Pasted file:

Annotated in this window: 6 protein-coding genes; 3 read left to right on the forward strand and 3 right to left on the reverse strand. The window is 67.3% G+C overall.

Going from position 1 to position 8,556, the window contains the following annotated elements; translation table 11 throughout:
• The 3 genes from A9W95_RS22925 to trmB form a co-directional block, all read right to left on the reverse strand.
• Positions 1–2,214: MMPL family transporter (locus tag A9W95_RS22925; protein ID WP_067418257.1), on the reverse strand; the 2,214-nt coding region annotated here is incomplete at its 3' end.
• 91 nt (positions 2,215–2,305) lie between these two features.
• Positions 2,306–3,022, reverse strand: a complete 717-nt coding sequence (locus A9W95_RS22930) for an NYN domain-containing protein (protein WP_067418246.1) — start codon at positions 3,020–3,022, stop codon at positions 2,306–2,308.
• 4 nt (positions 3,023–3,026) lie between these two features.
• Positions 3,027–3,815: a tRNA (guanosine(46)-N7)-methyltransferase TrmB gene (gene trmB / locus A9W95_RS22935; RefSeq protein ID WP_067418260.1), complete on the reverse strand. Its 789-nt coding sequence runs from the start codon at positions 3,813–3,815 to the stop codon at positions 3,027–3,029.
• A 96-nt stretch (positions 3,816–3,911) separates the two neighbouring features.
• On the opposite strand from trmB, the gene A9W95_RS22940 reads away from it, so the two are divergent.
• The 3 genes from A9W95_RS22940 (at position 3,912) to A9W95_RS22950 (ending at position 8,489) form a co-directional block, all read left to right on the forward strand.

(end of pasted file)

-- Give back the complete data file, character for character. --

Annotated in this window: 6 protein-coding genes; 3 read left to right on the forward strand and 3 right to left on the reverse strand. The window is 67.3% G+C overall.

Going from position 1 to position 8,556, the window contains the following annotated elements; translation table 11 throughout:
• The 3 genes from A9W95_RS22925 to trmB form a co-directional block, all read right to left on the reverse strand.
• Positions 1–2,214: MMPL family transporter (locus tag A9W95_RS22925; protein ID WP_067418257.1), on the reverse strand; the 2,214-nt coding region annotated here is incomplete at its 3' end.
• 91 nt (positions 2,215–2,305) lie between these two features.
• Positions 2,306–3,022, reverse strand: a complete 717-nt coding sequence (locus A9W95_RS22930) for an NYN domain-containing protein (protein WP_067418246.1) — start codon at positions 3,020–3,022, stop codon at positions 2,306–2,308.
• 4 nt (positions 3,023–3,026) lie between these two features.
• Positions 3,027–3,815: a tRNA (guanosine(46)-N7)-methyltransferase TrmB gene (gene trmB / locus A9W95_RS22935; RefSeq protein ID WP_067418260.1), complete on the reverse strand. Its 789-nt coding sequence runs from the start codon at positions 3,813–3,815 to the stop codon at positions 3,027–3,029.
• A 96-nt stretch (positions 3,816–3,911) separates the two neighbouring features.
• On the opposite strand from trmB, the gene A9W95_RS22940 reads away from it, so the two are divergent.
• The 3 genes from A9W95_RS22940 (at position 3,912) to A9W95_RS22950 (ending at position 8,489) form a co-directional block, all read left to right on the forward strand.